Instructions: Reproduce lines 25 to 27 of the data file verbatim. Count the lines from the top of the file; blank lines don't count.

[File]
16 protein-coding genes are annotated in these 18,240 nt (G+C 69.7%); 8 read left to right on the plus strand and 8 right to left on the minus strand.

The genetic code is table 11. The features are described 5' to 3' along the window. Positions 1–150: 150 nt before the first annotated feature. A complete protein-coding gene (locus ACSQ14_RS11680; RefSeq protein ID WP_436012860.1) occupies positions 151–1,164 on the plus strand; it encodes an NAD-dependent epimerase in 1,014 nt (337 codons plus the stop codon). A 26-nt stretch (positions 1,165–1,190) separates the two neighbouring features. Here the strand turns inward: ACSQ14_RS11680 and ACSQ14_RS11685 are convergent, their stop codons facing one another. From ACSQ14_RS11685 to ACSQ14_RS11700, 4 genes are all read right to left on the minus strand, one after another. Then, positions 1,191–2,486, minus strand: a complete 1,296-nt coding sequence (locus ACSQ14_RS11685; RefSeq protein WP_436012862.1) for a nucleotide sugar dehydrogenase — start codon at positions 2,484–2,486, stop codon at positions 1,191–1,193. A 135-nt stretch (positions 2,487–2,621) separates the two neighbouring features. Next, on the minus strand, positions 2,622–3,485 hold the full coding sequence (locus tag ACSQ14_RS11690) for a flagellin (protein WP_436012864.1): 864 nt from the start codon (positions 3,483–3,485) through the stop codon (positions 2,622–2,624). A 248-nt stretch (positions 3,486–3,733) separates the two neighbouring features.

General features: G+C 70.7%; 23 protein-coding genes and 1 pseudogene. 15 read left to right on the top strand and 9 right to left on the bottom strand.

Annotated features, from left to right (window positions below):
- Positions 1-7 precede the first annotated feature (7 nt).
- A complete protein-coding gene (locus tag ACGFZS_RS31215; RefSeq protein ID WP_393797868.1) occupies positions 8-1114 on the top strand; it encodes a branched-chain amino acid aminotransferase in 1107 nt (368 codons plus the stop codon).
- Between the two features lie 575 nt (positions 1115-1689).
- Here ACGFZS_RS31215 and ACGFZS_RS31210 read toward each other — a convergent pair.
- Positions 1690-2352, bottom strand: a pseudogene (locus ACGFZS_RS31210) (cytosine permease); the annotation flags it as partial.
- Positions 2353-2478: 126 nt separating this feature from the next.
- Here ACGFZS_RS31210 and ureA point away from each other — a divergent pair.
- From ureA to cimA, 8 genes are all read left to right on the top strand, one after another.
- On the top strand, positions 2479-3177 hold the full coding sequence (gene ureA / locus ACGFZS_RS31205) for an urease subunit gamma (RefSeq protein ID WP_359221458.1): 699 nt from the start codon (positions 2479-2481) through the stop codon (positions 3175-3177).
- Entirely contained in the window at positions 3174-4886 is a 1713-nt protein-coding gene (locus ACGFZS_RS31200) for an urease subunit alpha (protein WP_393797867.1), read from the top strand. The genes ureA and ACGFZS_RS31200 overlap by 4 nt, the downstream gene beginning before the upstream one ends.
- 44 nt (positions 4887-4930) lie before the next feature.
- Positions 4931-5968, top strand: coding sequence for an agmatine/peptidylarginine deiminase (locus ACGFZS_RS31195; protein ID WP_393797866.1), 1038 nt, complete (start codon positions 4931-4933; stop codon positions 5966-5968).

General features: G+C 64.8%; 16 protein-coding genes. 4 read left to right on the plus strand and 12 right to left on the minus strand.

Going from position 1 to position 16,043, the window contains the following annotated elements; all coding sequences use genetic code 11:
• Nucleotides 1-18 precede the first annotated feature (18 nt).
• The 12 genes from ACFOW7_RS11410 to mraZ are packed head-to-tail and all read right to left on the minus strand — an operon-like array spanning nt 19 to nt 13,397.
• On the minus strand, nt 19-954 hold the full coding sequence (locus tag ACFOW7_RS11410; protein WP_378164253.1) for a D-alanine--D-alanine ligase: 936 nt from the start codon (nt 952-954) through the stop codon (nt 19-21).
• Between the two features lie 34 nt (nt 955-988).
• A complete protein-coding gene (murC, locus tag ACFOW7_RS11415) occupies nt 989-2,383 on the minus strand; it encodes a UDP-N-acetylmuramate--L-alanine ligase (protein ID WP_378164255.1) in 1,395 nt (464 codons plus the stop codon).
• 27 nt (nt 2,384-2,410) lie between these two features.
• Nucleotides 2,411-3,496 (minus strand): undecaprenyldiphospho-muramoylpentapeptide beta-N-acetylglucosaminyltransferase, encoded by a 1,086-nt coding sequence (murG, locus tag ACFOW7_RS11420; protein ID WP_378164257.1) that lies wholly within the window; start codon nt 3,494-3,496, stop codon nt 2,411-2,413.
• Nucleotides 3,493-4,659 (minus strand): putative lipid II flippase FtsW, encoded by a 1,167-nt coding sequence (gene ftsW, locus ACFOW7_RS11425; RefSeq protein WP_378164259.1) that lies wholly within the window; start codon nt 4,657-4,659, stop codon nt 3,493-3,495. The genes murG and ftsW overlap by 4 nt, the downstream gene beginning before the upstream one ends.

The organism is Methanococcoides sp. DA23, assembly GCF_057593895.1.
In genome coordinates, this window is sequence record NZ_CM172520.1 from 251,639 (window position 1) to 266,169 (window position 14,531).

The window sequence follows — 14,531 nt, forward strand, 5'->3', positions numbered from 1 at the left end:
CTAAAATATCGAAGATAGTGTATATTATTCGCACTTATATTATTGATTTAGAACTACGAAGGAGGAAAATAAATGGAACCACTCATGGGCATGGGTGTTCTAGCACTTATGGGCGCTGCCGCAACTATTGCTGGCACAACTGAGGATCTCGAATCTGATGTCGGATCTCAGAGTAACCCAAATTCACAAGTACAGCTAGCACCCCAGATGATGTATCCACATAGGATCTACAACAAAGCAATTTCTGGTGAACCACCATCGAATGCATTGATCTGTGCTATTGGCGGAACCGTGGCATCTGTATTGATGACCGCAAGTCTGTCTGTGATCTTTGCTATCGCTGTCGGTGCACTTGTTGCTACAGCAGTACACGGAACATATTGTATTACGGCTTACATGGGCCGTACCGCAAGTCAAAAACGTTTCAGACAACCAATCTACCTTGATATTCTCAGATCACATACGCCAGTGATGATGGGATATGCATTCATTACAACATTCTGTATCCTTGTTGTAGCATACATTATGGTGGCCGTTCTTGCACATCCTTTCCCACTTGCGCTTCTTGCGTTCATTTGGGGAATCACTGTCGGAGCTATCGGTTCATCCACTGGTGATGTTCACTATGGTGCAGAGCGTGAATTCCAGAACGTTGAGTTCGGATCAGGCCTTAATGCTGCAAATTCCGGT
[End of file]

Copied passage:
• Nucleotides 2,411-3,496 (minus strand): undecaprenyldiphospho-muramoylpentapeptide beta-N-acetylglucosaminyltransferase, encoded by a 1,086-nt coding sequence (murG, locus tag ACFOW7_RS11420; protein ID WP_378164257.1) that lies wholly within the window; start codon nt 3,494-3,496, stop codon nt 2,411-2,413.
• Nucleotides 3,493-4,659 (minus strand): putative lipid II flippase FtsW, encoded by a 1,167-nt coding sequence (gene ftsW, locus ACFOW7_RS11425; RefSeq protein WP_378164259.1) that lies wholly within the window; start codon nt 4,657-4,659, stop codon nt 3,493-3,495. The genes murG and ftsW overlap by 4 nt, the downstream gene beginning before the upstream one ends.

The organism is Methanococcoides sp. DA23, assembly GCF_057593895.1.